In general, heirs and beneficiaries have a passive role during probate. However, they should keep themselves updated on the status of the estate and any decisions made about asset distribution.
Every probate is different – there are various heirs, issues and assets – but there are some things that all of them should consider. This information may help them avoid mistakes, delays or unnecessary costs. Learn more about probating an estate in Georgia.
The Personal Representative
After losing a loved one, there are many things that need to be taken care of. These include funeral expenses, costs of probate proceedings and paying debts and taxes. A good Georgia probate attorney can help you through the process as smoothly as possible.
Once a personal representative has been appointed by the court, they can begin to gather the deceased person’s assets and pay any necessary expenses. This process can take up to a year or more depending on the complexity of the estate.
Once all debts, expenses and taxes are paid, the remaining assets can be distributed to heirs or beneficiaries. It’s important that the personal representative follows the wishes of the deceased person if there is a will or the intestacy laws of Georgia if there is no will. The personal representative must also keep heirs and beneficiaries informed about the case’s progress. They must file reports and an inventory of all assets with the probate court.
Probate gives someone, often a surviving spouse or close relative, authority to gather the departed individual’s personal property, pay financial obligations, estate tax and other taxes, and ultimately distribute assets to individuals who will inherit them. The first thing that has to happen is for a court to appoint an executor or administrator. That person can be an individual named in a will or, if there is no will, the heirs at law have to agree on one.
Once an executor or administrator gets appointed, Georgia law puts a six-month hold on creditors. This freezes payments with the exception of mortgage and vehicle loans, which continue to be paid because failing to do so could lead to foreclosure or repossession respectively.
Some property and accounts avoid probate altogether by naming a beneficiary outside the will, such as a revocable trust, real estate held as joint tenants with a right of survivorship or bank accounts with payable on death or transfer on death designations. However, even these methods may not prevent the need for probate in every case.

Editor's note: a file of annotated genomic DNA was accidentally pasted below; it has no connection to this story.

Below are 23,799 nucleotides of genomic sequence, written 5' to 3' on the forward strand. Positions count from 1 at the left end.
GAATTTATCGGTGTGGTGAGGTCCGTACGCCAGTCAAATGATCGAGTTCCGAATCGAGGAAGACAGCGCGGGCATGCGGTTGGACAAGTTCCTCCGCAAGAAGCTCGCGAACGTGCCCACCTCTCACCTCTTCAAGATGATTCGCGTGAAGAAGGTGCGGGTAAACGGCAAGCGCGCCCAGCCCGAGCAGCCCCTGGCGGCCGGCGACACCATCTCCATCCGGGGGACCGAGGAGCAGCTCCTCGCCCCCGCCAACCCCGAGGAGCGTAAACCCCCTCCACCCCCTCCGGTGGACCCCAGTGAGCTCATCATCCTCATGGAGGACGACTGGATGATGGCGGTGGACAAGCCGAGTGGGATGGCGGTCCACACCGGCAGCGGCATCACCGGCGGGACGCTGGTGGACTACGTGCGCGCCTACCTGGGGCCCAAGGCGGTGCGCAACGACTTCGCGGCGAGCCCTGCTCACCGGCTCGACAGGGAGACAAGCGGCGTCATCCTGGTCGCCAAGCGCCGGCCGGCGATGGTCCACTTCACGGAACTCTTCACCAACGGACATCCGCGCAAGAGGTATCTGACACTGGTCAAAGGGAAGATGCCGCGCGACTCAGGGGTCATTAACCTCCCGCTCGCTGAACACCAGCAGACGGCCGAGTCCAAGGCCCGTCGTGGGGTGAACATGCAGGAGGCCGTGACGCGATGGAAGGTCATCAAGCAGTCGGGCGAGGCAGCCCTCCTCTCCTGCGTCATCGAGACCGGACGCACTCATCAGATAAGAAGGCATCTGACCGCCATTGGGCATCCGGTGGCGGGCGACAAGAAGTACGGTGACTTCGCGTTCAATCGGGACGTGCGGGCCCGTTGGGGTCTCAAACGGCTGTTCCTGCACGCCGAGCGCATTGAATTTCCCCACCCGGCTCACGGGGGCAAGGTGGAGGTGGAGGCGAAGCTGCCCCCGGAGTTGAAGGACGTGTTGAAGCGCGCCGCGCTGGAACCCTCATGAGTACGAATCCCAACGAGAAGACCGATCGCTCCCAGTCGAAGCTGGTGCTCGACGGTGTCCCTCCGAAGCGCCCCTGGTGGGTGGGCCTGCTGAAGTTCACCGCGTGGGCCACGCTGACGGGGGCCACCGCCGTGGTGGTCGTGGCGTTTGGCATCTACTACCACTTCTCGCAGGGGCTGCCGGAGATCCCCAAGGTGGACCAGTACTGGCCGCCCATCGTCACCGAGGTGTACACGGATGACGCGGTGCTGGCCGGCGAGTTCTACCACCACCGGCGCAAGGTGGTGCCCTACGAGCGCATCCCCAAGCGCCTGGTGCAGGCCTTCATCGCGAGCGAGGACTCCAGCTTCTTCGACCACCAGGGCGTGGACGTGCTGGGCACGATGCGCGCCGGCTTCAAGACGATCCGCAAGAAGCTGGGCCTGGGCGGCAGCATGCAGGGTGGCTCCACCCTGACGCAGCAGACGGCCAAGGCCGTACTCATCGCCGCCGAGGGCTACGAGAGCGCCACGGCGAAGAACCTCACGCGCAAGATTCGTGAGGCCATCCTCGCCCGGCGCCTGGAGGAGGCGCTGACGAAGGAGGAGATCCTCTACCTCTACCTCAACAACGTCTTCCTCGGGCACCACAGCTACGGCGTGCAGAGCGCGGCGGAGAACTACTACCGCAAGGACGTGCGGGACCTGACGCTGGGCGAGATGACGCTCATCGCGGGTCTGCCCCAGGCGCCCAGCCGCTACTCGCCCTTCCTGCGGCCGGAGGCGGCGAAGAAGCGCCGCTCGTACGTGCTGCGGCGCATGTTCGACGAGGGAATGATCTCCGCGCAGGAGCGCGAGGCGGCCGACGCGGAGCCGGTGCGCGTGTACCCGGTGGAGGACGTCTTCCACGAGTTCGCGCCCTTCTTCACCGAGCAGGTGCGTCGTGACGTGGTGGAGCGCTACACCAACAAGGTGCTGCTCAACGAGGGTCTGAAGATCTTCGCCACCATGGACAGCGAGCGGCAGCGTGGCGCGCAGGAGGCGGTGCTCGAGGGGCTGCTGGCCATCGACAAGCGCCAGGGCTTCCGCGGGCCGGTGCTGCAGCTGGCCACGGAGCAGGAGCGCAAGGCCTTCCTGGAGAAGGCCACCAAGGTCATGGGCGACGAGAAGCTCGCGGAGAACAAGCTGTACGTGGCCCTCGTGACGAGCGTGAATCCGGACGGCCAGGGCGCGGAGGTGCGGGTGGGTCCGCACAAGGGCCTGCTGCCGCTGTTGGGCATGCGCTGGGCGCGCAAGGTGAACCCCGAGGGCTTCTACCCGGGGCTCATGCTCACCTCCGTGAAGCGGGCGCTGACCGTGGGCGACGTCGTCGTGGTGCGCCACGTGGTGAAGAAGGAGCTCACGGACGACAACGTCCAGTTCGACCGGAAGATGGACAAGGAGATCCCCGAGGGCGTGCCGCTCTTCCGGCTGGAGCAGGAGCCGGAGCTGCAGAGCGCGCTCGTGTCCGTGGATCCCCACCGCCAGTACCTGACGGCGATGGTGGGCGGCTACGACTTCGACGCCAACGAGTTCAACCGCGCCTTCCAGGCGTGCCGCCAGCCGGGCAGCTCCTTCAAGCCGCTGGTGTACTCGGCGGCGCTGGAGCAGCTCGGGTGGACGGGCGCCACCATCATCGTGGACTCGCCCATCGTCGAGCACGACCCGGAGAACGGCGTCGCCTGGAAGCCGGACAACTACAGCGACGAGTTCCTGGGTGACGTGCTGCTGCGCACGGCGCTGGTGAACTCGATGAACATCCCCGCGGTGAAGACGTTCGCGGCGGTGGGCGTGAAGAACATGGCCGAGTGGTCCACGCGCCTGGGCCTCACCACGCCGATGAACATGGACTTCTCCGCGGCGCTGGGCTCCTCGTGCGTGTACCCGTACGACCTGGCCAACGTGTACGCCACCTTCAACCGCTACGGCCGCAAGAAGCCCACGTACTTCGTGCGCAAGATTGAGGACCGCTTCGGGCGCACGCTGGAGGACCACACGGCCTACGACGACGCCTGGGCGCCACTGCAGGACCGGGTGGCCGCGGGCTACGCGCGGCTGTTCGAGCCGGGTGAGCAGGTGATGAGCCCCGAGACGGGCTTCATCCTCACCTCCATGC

The heirs to the estate will be notified and will need to come forward to make their claims. Heirs in Georgia can be compelled to file their claim within four months of the date on the Letters Testamentary or letters of administration.
Heirs can be a source of dispute in an estate, especially if they disagree on how assets should be distributed. Fortunately, probate is an opportunity to resolve any disagreements that might arise among beneficiaries.
It is important to note that the legal representative of an estate can only distribute assets once debts are paid. The debts must be paid in the following order: surviving spouse and children (up to a year’s worth of support), funeral expenses, estate tax, and other debts.
Those who wish to skip probate can do so by placing all assets in a revocable trust, and naming beneficiaries outside the will. Some assets such as retirement accounts and vehicles can also be designated with payable on death or transfer on death options that will avoid probate altogether.
While Georgia does not have its own estate or inheritance taxes, beneficiaries must pay federal taxes on the money they receive from a deceased loved one’s estate. There are ways to legally and painlessly minimize these taxes.
For example, property in a Revocable Trust, real estate held as Joint Tenants with Right of Survivorship, life insurance policies and retirement accounts with designated beneficiaries, and bank accounts with Payable on Death or Transfer on Death (TOD) clauses typically avoid probate. However, heirs may have to pay income tax on certain inherited retirement accounts depending on their individual financial situation.
At the end of the probate process, the personal representative files a discharge petition with the court. This legal document requests the court to release them from their duties as executor or administrator of the estate. The discharge petition typically goes with an inventory of assets, a list of all disbursements and payments made from the estate, and proof that all creditors have been paid.